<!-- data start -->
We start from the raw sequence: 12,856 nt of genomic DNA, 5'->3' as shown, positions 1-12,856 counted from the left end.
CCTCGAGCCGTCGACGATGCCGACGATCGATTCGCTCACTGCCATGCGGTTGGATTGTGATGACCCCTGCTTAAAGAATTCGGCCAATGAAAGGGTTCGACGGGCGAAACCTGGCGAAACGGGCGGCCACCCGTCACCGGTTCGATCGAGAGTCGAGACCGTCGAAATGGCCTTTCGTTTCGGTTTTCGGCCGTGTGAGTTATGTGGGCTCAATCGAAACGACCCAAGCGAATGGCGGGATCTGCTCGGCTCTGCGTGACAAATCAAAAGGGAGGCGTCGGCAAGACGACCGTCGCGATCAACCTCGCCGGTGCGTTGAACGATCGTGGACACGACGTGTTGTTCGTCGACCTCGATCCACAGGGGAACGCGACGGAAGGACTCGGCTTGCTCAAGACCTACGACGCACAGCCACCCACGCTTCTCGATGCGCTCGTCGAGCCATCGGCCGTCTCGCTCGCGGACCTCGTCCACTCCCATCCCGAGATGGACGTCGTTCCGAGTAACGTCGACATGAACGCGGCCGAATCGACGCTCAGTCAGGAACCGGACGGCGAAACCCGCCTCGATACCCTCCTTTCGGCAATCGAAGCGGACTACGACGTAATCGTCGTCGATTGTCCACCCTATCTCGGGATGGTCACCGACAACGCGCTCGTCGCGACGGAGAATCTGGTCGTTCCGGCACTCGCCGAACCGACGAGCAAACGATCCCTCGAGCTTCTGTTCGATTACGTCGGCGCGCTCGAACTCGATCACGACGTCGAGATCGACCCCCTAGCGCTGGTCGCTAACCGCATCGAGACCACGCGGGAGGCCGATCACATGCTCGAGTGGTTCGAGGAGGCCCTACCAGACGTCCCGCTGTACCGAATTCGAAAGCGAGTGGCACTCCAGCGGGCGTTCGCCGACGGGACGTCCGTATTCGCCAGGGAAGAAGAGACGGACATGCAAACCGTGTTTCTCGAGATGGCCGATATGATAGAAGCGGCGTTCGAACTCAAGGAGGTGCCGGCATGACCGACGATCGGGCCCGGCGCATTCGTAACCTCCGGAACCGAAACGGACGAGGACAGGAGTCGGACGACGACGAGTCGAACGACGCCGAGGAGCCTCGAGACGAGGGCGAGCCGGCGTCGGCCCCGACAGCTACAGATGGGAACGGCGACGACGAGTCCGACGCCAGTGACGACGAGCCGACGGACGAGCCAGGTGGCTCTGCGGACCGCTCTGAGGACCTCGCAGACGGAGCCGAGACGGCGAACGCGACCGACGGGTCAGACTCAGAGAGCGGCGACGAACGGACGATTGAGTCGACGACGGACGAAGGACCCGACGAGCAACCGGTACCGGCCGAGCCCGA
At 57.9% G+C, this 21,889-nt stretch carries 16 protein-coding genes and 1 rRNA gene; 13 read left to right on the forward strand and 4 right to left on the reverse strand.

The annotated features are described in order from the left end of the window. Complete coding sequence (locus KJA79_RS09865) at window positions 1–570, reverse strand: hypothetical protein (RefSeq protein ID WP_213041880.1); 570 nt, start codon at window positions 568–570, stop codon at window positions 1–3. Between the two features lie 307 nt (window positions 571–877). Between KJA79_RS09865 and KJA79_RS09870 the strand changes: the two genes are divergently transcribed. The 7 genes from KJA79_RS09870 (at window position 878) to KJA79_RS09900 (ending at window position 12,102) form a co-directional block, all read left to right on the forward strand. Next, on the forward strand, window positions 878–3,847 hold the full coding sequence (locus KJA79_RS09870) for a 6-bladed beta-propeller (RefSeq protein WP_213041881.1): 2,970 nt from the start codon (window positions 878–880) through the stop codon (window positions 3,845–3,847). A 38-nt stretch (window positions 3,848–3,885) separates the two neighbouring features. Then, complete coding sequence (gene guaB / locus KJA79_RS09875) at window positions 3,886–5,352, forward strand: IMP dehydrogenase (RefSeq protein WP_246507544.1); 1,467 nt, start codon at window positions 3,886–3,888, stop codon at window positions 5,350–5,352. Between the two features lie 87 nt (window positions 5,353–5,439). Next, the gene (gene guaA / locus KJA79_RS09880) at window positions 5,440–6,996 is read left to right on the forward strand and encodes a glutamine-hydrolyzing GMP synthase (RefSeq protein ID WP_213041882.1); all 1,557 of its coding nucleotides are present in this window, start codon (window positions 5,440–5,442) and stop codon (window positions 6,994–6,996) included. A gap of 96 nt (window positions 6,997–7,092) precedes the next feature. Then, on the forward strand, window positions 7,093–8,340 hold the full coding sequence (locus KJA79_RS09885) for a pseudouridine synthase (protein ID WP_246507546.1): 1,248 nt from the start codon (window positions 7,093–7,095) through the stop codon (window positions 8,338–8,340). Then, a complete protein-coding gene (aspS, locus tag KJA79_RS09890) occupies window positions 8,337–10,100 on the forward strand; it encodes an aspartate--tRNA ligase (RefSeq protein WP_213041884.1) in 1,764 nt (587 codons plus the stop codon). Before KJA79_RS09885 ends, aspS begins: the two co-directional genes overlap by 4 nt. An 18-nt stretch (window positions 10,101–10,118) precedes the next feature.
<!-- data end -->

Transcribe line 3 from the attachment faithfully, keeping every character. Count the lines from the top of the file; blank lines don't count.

At 57.9% G+C, this 21,889-nt stretch carries 16 protein-coding genes and 1 rRNA gene; 13 read left to right on the forward strand and 4 right to left on the reverse strand.